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Climate Change


Nursing, our dynamic profession, keeps evolving. New, exciting topics keep us on our toes. Environmental health is one such topic. Climate change, hospital waste, pollution, sustainable practices, renewable energy, recycling and healthier foods are now on nurses’ lists of interest and concern. In a way, this is nothing new. Nurses have always paid attention to how the environment affects our health. In the early days of the profession, fresh air and clean water were key components to regaining and maintaining optimal health. Temperate weather or a change of climate was often recommended for those with failing health or a chronic disease such as tuberculosis. These days, fresh air and clean water are difficult to find and global climate change is turning weather patterns and temperature averages haywire.
The ANA has a strong environmental commitment. We are a proud leader in forming public policy that affects human health and patient advocacy. This was exemplified by many of the resolutions passed at the 2008 ANA House of Delegates. Specifically, I was very pleased when the resolution on Global Climate Change and Human Health was resoundingly passed this June.
The ANA recognizes that global climate change will create challenges, making it essential that nurses advocate for individual—as well as policy level—changes. The ANA resolves to encourage its constituent member associations (CMA) to advocate for public policies that endorse sustainable energy sources and reduce greenhouse gas emissions. Furthermore, the ANA will support healthcare industry initiatives that reduce greenhouse gases.
Global climate change is an internationally recognized concern. The years 1995 through 2006 rank among the warmest globally since 1850 according to the Intergovernmental Panel on Climate Change; the earth’s global surface temperature has increased 0.74 degrees Celsius since the late 19th century according to the National Oceanic and Atmospheric Administration.
Climate change is exacerbated by greenhouse gases, many of these human-made. One greenhouse gas of much concern is carbon dioxide. By decreasing man-made greenhouse gas production, we hope to mitigate climate change and its possibly disastrous results for mankind.
Some still have doubts. They feel climate change is a natural (not man-made) occurrence or even that it does not exist. What is irrefutable, though, is that most of the practices and policies that will reduce greenhouse gases will also decrease air and water pollution and further decrease our dependence on imported oil. Being properly prepared for severe weather events will also enable our nation to adequately assist its citizens should another extreme weather disaster strike like Hurricane Katrina.
What effect could all of this have on nursing? As climate change progresses, scientists predict severe weather events that would lead to drownings, injuries, water- and food-borne illnesses, and posttraumatic stress disorder. Other sequelae could include droughts, floods, and homelessness. Increases in heat and rain could lead to an increase in vector-born illnesses and historically “tropical” diseases. Increased temperatures would also bring on heat-related illnesses, such as heat stroke and dehydration. High temperatures and increased air pollution would exacerbate chronic cardiac and lung diseases, including asthma. At-risk populations would include the very young, the elderly, those already in poor health, and the poor. Healthcare could be inundated with new and returning patients, with resources severely stretched. Nurses would be in the middle of it all, dealing with larger patient numbers, decreased resources, and illnesses not necessarily stressed in today’s nursing school curricula.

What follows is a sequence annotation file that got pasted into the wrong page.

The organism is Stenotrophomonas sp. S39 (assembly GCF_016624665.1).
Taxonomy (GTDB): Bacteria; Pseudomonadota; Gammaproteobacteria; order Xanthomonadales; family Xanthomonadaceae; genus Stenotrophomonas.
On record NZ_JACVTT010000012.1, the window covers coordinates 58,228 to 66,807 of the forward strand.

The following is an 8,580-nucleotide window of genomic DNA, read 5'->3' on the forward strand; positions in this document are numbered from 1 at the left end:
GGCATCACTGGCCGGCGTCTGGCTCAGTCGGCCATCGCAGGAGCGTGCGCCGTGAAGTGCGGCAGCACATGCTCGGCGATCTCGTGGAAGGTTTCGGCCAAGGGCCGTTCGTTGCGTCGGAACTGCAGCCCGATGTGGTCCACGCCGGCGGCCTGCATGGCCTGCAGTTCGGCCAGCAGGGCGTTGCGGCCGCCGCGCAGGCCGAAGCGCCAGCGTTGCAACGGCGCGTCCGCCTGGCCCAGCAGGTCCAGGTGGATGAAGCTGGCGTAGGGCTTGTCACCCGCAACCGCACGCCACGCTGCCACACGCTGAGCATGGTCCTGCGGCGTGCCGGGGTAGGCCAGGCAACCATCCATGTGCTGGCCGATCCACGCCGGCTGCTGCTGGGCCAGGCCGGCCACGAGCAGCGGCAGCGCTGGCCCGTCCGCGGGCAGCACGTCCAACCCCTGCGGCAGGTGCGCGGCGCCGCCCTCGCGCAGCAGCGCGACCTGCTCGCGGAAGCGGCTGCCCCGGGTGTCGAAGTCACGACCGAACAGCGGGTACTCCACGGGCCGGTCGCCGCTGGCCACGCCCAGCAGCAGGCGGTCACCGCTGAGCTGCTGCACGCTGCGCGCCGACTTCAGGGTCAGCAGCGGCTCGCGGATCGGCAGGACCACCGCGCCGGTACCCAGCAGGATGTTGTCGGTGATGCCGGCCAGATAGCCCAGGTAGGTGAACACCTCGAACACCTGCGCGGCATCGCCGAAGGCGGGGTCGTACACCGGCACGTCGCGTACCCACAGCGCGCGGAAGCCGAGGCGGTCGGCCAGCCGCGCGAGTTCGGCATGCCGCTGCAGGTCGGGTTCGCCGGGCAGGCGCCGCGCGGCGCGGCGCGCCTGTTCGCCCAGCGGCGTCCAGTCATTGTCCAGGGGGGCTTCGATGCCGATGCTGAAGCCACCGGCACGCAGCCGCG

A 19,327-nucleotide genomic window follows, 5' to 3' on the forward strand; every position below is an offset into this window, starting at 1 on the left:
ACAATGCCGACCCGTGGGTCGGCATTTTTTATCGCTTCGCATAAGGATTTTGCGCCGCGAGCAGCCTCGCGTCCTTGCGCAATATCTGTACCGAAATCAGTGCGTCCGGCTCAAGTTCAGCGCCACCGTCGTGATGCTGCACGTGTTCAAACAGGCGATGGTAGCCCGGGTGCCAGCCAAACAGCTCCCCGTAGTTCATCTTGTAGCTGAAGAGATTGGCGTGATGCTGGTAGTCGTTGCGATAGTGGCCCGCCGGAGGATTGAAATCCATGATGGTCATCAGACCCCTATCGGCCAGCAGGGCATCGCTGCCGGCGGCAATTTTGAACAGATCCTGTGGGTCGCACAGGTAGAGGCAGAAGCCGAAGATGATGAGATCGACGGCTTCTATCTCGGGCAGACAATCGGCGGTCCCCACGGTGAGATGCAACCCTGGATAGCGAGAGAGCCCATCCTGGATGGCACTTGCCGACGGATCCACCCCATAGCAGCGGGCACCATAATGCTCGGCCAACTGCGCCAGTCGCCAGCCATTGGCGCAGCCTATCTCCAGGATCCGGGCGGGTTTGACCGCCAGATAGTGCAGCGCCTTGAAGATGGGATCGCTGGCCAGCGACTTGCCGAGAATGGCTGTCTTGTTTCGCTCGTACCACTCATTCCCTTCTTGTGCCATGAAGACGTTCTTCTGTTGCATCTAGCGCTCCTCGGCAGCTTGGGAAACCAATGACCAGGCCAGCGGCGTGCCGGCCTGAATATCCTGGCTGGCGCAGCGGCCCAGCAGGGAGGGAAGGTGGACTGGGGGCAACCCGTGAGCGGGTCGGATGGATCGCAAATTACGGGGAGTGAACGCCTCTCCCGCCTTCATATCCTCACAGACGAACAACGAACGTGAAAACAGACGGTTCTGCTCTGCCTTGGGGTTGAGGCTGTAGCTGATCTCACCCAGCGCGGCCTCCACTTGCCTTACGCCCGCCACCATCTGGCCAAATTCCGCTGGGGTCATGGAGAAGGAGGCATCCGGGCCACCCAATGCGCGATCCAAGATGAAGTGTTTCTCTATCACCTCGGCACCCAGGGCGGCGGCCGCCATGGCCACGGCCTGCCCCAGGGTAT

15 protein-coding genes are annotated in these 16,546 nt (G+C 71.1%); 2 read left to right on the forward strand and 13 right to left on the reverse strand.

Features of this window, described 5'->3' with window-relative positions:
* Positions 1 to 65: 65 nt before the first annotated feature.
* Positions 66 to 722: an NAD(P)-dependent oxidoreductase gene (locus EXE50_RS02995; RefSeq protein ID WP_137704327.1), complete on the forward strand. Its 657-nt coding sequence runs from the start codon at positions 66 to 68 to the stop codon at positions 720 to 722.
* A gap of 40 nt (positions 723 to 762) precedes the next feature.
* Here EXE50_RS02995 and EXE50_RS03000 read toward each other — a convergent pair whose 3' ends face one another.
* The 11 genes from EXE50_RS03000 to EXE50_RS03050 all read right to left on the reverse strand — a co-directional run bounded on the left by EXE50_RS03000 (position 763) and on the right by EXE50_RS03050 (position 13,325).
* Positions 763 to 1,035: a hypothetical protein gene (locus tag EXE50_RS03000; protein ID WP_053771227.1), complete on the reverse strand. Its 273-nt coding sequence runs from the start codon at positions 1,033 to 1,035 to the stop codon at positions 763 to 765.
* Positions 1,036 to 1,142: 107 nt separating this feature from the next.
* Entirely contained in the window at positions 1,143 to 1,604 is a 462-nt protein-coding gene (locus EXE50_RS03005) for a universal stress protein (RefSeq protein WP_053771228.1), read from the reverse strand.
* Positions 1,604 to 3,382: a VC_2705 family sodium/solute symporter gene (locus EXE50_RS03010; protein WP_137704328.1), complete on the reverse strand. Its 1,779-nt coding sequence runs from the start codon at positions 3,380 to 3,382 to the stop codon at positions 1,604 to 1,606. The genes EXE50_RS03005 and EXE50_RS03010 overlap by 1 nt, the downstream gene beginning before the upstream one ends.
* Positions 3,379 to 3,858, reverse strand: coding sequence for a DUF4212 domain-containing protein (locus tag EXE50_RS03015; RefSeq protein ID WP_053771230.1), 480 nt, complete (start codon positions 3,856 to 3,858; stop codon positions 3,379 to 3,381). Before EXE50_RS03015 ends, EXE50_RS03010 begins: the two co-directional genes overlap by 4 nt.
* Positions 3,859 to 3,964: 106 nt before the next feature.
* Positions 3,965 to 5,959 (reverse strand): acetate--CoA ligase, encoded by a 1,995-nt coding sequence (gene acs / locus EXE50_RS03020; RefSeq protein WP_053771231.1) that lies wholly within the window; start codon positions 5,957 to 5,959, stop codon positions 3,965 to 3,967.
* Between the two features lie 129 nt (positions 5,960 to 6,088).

That’s why it is so important that we take action now. As nurses, we can work as a team within the healthcare community to decrease healthcare’s contribution to climate change; educate ourselves about global climate change and how we can, as a nation and as individuals, mitigate its effects and prepare for the inevitable ones; and work with the ANA to advocate for public policy that addresses climate change immediately and effectively.
Finally, I would urge you to form or join your CMA’s environmental health task force; it has been rewarding to see the interest in this issue as I travel. Be a motivating force to change our nation’s energy policies for the better. Educate yourself and your peers on new ways to reduce your environmental footprint at home and at work. Nursing must confront these serious issues now. Join the ANA in preparing for a healthy future.

Rebecca M. Patton, MSN, RN, CNOR
American Nurses Association

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